NEW DELHI (NYTimes) - There was no shortage of television cameras when Sri Reddy, an Indian film actress, took off her top.
Reddy, a middling star in central India, announced on Saturday that she was staging a protest against sexual harassment in the Indian film industry, one of the bolder #MeToo-type moments that the country has seen.
She marched to the offices of a film commission, stripped half-naked and stood there glaring at a bank of cameras, hands covering her breasts.
"Are we girls, or things to play with?" she asked.
She was then whisked off by police to face possible charges of public nudity.
Several Indian actresses, after abuse allegations surfaced in Hollywood, have stepped forward to complain about a pervasive culture of sexual harassment.
The allegations included claims they had been groped, propositioned and forced to demean themselves to get work. Reddy, 28, has been one of the most vocal. In recent days, she has lobbed serious accusations against powerful men in the film business.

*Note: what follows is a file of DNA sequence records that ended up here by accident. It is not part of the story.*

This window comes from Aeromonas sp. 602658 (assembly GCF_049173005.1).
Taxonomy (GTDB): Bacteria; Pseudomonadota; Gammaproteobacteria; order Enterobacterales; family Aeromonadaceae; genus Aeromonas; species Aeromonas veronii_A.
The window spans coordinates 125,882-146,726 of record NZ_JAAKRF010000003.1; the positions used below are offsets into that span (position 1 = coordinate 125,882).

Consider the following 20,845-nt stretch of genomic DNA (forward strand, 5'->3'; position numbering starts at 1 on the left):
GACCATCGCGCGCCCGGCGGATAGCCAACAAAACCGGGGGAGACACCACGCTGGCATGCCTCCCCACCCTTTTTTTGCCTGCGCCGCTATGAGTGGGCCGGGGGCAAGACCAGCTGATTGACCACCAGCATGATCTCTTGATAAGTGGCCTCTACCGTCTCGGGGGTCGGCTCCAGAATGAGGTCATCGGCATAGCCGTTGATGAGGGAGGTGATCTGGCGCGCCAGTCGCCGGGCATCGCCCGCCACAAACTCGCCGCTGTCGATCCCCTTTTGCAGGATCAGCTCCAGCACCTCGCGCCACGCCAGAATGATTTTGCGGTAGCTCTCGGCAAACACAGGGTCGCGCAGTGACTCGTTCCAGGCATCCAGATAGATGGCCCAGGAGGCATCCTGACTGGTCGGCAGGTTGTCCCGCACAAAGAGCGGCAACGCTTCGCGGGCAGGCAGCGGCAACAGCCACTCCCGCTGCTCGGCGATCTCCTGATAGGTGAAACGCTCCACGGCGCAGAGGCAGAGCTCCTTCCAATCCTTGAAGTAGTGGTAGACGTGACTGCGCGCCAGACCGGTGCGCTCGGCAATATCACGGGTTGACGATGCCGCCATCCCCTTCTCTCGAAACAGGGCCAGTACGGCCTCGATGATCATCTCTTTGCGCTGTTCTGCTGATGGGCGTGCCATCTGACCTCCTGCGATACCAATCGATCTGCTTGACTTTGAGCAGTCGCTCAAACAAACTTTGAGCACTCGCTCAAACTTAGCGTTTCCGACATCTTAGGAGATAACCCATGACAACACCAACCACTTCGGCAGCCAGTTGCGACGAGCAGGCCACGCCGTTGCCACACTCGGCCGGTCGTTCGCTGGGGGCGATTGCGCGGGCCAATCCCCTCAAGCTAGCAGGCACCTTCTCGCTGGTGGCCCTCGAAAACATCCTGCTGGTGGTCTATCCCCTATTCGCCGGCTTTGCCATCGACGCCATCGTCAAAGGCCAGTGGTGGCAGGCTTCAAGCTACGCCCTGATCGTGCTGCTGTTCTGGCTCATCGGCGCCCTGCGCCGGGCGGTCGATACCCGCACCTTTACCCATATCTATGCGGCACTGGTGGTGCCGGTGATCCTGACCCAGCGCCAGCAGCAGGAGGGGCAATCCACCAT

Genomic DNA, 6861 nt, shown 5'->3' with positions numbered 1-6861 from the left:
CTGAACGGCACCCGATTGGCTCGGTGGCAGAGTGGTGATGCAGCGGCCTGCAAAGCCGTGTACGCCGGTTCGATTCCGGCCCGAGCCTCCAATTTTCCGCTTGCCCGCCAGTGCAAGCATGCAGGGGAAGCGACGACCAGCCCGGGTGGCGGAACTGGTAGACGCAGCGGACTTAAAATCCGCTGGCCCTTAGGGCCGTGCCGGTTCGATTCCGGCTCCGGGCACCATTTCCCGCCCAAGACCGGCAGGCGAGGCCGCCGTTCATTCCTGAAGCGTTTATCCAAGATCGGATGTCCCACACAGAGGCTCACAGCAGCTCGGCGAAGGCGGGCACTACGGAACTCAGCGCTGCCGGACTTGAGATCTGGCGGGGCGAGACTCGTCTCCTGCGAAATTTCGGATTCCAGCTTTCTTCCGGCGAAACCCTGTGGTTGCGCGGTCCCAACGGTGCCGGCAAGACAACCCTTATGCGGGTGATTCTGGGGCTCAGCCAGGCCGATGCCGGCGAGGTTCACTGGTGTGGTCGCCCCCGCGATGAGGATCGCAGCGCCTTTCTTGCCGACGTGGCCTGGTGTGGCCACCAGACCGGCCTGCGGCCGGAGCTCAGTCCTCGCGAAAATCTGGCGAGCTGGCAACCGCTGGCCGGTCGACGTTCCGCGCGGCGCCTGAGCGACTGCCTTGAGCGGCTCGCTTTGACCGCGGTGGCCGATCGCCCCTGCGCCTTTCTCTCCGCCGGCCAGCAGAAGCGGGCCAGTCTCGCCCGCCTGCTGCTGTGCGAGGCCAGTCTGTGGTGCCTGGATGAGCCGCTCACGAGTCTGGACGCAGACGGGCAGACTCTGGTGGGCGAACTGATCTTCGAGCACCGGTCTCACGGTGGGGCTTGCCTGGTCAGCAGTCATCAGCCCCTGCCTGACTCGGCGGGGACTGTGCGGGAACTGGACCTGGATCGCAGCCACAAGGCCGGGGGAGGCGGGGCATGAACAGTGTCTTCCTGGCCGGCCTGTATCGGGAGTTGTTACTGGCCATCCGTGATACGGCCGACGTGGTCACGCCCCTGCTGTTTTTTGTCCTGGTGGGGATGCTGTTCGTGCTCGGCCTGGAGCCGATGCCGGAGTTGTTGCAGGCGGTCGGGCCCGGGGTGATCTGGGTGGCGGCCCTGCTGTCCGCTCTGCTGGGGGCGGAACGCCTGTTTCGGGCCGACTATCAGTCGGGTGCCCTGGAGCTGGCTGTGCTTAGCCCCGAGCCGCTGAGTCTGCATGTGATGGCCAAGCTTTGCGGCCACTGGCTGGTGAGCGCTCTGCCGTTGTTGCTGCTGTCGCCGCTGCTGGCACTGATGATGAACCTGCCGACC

Reddy is not widely known across India, and staged her protest in Hyderabad, a big city in the south-centre of the country, but not nearly as important for the movie industry as Mumbai.
Deepa Narayan, a social scientist who has published a book on how women are treated in India, said "the first thing that happens when a woman in India takes a bold move, she is dismissed".
That seems to have already begun. Some actors accused Reddy of staging the protest just to bolster her career, a claim that she has rejected.